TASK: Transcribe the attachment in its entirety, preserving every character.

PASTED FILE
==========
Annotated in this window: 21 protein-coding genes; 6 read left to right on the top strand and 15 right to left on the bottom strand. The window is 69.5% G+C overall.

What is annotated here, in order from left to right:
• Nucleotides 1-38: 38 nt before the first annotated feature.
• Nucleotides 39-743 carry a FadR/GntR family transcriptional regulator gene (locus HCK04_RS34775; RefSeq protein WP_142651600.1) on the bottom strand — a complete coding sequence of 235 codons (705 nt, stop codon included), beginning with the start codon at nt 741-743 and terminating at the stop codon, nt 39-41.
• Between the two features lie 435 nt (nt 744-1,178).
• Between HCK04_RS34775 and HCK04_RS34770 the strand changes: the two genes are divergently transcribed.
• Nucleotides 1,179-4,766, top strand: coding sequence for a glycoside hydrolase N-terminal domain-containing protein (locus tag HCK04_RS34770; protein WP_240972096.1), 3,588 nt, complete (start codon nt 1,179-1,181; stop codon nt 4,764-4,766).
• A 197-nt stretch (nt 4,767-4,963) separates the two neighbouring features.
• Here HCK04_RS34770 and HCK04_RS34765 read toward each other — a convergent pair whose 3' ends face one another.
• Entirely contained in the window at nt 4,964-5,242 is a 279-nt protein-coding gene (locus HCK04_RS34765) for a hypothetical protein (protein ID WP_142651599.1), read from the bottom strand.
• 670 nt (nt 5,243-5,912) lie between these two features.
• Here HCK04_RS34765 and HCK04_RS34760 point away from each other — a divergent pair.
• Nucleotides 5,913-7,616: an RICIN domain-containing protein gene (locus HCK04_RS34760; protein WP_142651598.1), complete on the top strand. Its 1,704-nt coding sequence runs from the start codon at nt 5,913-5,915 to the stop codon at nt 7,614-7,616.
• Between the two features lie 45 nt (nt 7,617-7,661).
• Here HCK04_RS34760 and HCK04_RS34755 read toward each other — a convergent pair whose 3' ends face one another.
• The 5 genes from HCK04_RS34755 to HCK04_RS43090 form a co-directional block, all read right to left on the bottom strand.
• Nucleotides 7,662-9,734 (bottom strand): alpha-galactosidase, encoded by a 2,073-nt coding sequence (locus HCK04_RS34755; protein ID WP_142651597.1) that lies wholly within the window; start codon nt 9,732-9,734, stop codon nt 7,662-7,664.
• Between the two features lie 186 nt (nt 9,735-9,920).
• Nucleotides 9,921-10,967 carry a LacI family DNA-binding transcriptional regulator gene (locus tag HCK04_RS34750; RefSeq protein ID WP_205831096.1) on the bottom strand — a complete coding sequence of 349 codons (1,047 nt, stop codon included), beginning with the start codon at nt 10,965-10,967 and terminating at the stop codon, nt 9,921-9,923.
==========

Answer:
Annotated in this window: 21 protein-coding genes; 6 read left to right on the top strand and 15 right to left on the bottom strand. The window is 69.5% G+C overall.

What is annotated here, in order from left to right:
• Nucleotides 1-38: 38 nt before the first annotated feature.
• Nucleotides 39-743 carry a FadR/GntR family transcriptional regulator gene (locus HCK04_RS34775; RefSeq protein WP_142651600.1) on the bottom strand — a complete coding sequence of 235 codons (705 nt, stop codon included), beginning with the start codon at nt 741-743 and terminating at the stop codon, nt 39-41.
• Between the two features lie 435 nt (nt 744-1,178).
• Between HCK04_RS34775 and HCK04_RS34770 the strand changes: the two genes are divergently transcribed.
• Nucleotides 1,179-4,766, top strand: coding sequence for a glycoside hydrolase N-terminal domain-containing protein (locus tag HCK04_RS34770; protein WP_240972096.1), 3,588 nt, complete (start codon nt 1,179-1,181; stop codon nt 4,764-4,766).
• A 197-nt stretch (nt 4,767-4,963) separates the two neighbouring features.
• Here HCK04_RS34770 and HCK04_RS34765 read toward each other — a convergent pair whose 3' ends face one another.
• Entirely contained in the window at nt 4,964-5,242 is a 279-nt protein-coding gene (locus HCK04_RS34765) for a hypothetical protein (protein ID WP_142651599.1), read from the bottom strand.
• 670 nt (nt 5,243-5,912) lie between these two features.
• Here HCK04_RS34765 and HCK04_RS34760 point away from each other — a divergent pair.
• Nucleotides 5,913-7,616: an RICIN domain-containing protein gene (locus HCK04_RS34760; protein WP_142651598.1), complete on the top strand. Its 1,704-nt coding sequence runs from the start codon at nt 5,913-5,915 to the stop codon at nt 7,614-7,616.
• Between the two features lie 45 nt (nt 7,617-7,661).
• Here HCK04_RS34760 and HCK04_RS34755 read toward each other — a convergent pair whose 3' ends face one another.
• The 5 genes from HCK04_RS34755 to HCK04_RS43090 form a co-directional block, all read right to left on the bottom strand.
• Nucleotides 7,662-9,734 (bottom strand): alpha-galactosidase, encoded by a 2,073-nt coding sequence (locus HCK04_RS34755; protein ID WP_142651597.1) that lies wholly within the window; start codon nt 9,732-9,734, stop codon nt 7,662-7,664.
• Between the two features lie 186 nt (nt 9,735-9,920).
• Nucleotides 9,921-10,967 carry a LacI family DNA-binding transcriptional regulator gene (locus tag HCK04_RS34750; RefSeq protein ID WP_205831096.1) on the bottom strand — a complete coding sequence of 349 codons (1,047 nt, stop codon included), beginning with the start codon at nt 10,965-10,967 and terminating at the stop codon, nt 9,921-9,923.